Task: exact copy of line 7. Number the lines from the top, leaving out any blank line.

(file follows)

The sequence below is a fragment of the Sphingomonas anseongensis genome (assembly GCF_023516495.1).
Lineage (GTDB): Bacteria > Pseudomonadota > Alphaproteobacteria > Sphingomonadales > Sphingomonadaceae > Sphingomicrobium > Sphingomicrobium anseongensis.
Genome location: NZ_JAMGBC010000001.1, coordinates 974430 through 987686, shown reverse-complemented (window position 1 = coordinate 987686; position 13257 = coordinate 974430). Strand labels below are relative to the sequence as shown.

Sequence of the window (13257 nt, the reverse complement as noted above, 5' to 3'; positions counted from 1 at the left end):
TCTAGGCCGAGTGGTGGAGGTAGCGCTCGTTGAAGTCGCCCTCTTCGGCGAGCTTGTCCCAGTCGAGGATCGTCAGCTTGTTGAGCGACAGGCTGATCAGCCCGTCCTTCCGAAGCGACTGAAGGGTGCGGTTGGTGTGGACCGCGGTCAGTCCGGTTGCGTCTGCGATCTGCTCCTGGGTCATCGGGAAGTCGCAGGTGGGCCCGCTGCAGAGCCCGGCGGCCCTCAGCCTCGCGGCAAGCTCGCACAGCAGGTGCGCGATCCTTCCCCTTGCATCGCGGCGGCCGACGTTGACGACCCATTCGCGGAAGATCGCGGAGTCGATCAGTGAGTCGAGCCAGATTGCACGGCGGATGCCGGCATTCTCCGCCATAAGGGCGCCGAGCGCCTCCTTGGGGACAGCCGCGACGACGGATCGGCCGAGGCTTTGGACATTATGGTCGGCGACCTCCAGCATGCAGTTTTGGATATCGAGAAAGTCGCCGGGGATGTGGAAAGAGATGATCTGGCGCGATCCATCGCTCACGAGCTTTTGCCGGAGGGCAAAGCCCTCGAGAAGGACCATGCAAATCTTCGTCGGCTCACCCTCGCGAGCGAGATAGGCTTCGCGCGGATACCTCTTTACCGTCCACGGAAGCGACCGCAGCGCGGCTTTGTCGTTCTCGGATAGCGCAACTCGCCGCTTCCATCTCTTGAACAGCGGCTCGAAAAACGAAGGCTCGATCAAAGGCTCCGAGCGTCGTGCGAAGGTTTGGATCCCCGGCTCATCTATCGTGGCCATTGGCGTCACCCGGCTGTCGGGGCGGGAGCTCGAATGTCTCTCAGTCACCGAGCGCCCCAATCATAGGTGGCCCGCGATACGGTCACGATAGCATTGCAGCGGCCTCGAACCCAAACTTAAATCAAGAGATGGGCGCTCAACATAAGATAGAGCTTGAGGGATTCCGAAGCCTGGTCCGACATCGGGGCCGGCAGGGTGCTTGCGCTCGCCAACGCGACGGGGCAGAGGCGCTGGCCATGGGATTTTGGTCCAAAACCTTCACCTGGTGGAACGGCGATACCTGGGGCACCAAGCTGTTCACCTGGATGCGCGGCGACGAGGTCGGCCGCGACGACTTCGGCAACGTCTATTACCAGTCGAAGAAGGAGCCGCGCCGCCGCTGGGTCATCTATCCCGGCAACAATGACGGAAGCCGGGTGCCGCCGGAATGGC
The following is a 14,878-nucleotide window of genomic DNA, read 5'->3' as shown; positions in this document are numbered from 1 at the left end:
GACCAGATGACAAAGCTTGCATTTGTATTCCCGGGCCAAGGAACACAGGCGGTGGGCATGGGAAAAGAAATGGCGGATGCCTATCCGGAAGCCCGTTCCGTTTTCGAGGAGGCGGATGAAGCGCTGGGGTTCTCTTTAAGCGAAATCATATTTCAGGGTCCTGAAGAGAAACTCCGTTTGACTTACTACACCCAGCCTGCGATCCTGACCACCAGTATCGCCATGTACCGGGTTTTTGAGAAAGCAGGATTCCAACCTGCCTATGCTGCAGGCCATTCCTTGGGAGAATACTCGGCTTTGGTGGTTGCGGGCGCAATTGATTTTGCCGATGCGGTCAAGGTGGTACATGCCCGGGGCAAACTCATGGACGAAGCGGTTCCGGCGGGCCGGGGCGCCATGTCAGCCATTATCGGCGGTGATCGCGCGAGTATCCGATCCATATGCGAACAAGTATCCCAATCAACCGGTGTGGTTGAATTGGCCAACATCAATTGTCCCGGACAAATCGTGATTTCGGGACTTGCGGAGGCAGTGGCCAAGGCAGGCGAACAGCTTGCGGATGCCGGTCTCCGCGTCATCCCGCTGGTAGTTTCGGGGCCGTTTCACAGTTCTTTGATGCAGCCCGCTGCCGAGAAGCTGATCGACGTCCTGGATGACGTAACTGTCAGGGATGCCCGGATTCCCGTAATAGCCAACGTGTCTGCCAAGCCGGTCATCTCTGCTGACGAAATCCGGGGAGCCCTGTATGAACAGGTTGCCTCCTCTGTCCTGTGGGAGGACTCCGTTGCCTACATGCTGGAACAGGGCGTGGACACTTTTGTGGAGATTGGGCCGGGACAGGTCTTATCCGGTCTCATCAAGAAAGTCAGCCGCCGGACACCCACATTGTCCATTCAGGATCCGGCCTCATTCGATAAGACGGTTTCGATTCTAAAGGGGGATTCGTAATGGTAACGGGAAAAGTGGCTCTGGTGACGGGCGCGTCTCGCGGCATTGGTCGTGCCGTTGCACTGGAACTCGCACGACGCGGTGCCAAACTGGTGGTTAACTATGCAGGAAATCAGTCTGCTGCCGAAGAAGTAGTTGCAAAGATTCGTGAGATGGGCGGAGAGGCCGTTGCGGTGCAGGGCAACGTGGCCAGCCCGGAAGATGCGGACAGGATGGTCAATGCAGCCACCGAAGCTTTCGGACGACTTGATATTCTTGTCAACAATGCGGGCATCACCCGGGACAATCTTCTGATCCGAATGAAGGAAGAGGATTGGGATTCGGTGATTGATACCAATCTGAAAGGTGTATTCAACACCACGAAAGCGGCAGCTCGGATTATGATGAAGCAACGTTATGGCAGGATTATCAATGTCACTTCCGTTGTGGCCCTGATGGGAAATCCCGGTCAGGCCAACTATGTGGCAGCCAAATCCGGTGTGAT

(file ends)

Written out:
GACCAGATGACAAAGCTTGCATTTGTATTCCCGGGCCAAGGAACACAGGCGGTGGGCATGGGAAAAGAAATGGCGGATGCCTATCCGGAAGCCCGTTCCGTTTTCGAGGAGGCGGATGAAGCGCTGGGGTTCTCTTTAAGCGAAATCATATTTCAGGGTCCTGAAGAGAAACTCCGTTTGACTTACTACACCCAGCCTGCGATCCTGACCACCAGTATCGCCATGTACCGGGTTTTTGAGAAAGCAGGATTCCAACCTGCCTATGCTGCAGGCCATTCCTTGGGAGAATACTCGGCTTTGGTGGTTGCGGGCGCAATTGATTTTGCCGATGCGGTCAAGGTGGTACATGCCCGGGGCAAACTCATGGACGAAGCGGTTCCGGCGGGCCGGGGCGCCATGTCAGCCATTATCGGCGGTGATCGCGCGAGTATCCGATCCATATGCGAACAAGTATCCCAATCAACCGGTGTGGTTGAATTGGCCAACATCAATTGTCCCGGACAAATCGTGATTTCGGGACTTGCGGAGGCAGTGGCCAAGGCAGGCGAACAGCTTGCGGATGCCGGTCTCCGCGTCATCCCGCTGGTAGTTTCGGGGCCGTTTCACAGTTCTTTGATGCAGCCCGCTGCCGAGAAGCTGATCGACGTCCTGGATGACGTAACTGTCAGGGATGCCCGGATTCCCGTAATAGCCAACGTGTCTGCCAAGCCGGTCATCTCTGCTGACGAAATCCGGGGAGCCCTGTATGAACAGGTTGCCTCCTCTGTCCTGTGGGAGGACTCCGTTGCCTACATGCTGGAACAGGGCGTGGACACTTTTGTGGAGATTGGGCCGGGACAGGTCTTATCCGGTCTCATCAAGAAAGTCAGCCGCCGGACACCCACATTGTCCATTCAGGATCCGGCCTCATTCGATAAGACGGTTTCGATTCTAAAGGGGGATTCGTAATGGTAACGGGAAAAGTGGCTCTGGTGACGGGCGCGTCTCGCGGCATTGGTCGTGCCGTTGCACTGGAACTCGCACGACGCGGTGCCAAACTGGTGGTTAACTATGCAGGAAATCAGTCTGCTGCCGAAGAAGTAGTTGCAAAGATTCGTGAGATGGGCGGAGAGGCCGTTGCGGTGCAGGGCAACGTGGCCAGCCCGGAAGATGCGGACAGGATGGTCAATGCAGCCACCGAAGCTTTCGGACGACTTGATATTCTTGTCAACAATGCGGGCATCACCCGGGACAATCTTCTGATCCGAATGAAGGAAGAGGATTGGGATTCGGTGATTGATACCAATCTGAAAGGTGTATTCAACACCACGAAAGCGGCAGCTCGGATTATGATGAAGCAACGTTATGGCAGGATTATCAATGTCACTTCCGTTGTGGCCCTGATGGGAAATCCCGGTCAGGCCAACTATGTGGCAGCCAAATCCGGTGTGAT